'World's Fair' is the raw and witty true story of a dysfunctional Southern family's harrowing motor-home roadtrip from South Carolina to the Montreal World's Fair in 1967 (aka "The Summer of Love"). Told from the point of view of the author -- who was 15 at the time -- this intimate coming-of-age story shines a bright light on the issues of alcoholism, adolescent sexual confusion, family violence and the universal need to love those who hurt us, despite their frailties.
PROLOGUE, PART 2: Boston, 1977
I put the spatula down and walked, zombie-like, out of my apartment. The birds seemed to be screeching, not chirping. I could hear neighbors in their houses talking and moving about. It was surreal. I knew that all I needed to do was cross the garden area, then cross the alley, and I'd be at Genevieve's*. But it seemed like miles -- an ocean of incredibly loud sounds. Although it was still light out, I had become myopic. My future had always been foggy, but now I seemed to be looking through a telephoto lens with no end. I somehow made it through the garden, and, surprisingly, still had the presence of mind to turn back to the slat fence and secure the padlock. The click of the lock shot through me, piercing me like the arrows through Saint Sebastian.
As I turned to make my way across the alley, I thought about the last conversation I'd had with Daddy. I'd been living on Beacon Hill with two roommates. Neither was home. Although I hadn't seen Daddy before I left for Boston, I had written to him. He would send me an occasional $100 check. I always replied, thanking him for his monetary assistance, but I didn't have much else to say. I rarely called him -- and never at night, because I didn't want to speak with him when I knew he would definitely be drunk.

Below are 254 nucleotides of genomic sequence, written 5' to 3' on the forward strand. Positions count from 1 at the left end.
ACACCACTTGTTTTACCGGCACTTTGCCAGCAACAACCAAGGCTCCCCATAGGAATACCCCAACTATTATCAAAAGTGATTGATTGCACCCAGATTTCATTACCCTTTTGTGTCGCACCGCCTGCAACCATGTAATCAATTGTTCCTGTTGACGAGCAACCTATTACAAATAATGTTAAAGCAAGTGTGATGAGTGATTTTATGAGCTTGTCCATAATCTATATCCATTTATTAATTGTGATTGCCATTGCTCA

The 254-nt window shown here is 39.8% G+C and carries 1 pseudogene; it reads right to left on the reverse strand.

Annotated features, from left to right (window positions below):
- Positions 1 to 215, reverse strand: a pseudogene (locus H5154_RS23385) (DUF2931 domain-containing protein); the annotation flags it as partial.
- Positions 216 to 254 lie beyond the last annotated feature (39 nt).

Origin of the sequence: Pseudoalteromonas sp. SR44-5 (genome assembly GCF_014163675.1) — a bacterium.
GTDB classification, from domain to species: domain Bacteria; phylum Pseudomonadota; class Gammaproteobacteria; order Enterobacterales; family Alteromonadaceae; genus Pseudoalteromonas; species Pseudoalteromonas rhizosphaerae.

It had been early evening, around 7:30, when the phone rang. I knew as soon as he spoke that he was in his cups. "I want you to know what it sounds like when a man makes love to a woman," he said.
"What? Daddy, I don't understand. What did you say?"
"I want you to know, I want you to hear, yeah, Bubba, what it sounds like when a man makes love to a woman."
"Daddy, what are you talking about? Are you drunk?" No reply. "Daddy, are you still there? Are you all right?" Still no answer, so I said -- as respectfully as a good Southern son could -- "Daddy, I'm going to hang up. If you don't answer me, I'm going to end the call. Daddy, can you hear me? Are you all right?"
And then I heard them. Daddy and Norma. What the fuck?, I thought. Does he really expect me to listen to them? I could feel my blood warming as it moved from my toes to my mouth, at which point I repeated loudly, trying not to yell into the phone, "I'm going to hang up now. Daddy. I'm hanging up. Goodbye."